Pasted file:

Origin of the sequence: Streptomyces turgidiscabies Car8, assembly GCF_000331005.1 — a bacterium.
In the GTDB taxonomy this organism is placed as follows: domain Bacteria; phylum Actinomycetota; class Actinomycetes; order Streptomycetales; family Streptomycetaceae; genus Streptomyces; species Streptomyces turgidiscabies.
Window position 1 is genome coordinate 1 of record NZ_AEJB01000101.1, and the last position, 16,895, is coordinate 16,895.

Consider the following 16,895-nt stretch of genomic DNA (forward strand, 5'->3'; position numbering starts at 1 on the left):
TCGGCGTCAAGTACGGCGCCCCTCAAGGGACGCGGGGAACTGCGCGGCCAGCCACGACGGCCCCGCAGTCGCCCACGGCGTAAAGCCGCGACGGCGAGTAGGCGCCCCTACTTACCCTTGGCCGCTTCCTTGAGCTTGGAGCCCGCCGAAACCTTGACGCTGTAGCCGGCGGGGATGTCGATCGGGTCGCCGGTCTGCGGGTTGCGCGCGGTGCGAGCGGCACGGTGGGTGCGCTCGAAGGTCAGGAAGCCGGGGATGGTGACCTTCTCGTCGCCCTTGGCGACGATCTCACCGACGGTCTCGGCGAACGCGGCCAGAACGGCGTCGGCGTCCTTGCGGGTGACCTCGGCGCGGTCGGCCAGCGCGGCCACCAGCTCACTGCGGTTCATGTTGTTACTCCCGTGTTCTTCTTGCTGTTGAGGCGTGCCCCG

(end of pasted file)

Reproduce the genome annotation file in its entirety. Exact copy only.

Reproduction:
Origin of the sequence: Streptomyces turgidiscabies Car8, assembly GCF_000331005.1 — a bacterium.
In the GTDB taxonomy this organism is placed as follows: domain Bacteria; phylum Actinomycetota; class Actinomycetes; order Streptomycetales; family Streptomycetaceae; genus Streptomyces; species Streptomyces turgidiscabies.
Window position 1 is genome coordinate 1 of record NZ_AEJB01000101.1, and the last position, 16,895, is coordinate 16,895.

Consider the following 16,895-nt stretch of genomic DNA (forward strand, 5'->3'; position numbering starts at 1 on the left):
TCGGCGTCAAGTACGGCGCCCCTCAAGGGACGCGGGGAACTGCGCGGCCAGCCACGACGGCCCCGCAGTCGCCCACGGCGTAAAGCCGCGACGGCGAGTAGGCGCCCCTACTTACCCTTGGCCGCTTCCTTGAGCTTGGAGCCCGCCGAAACCTTGACGCTGTAGCCGGCGGGGATGTCGATCGGGTCGCCGGTCTGCGGGTTGCGCGCGGTGCGAGCGGCACGGTGGGTGCGCTCGAAGGTCAGGAAGCCGGGGATGGTGACCTTCTCGTCGCCCTTGGCGACGATCTCACCGACGGTCTCGGCGAACGCGGCCAGAACGGCGTCGGCGTCCTTGCGGGTGACCTCGGCGCGGTCGGCCAGCGCGGCCACCAGCTCACTGCGGTTCATGTTGTTACTCCCGTGTTCTTCTTGCTGTTGAGGCGTGCCCCG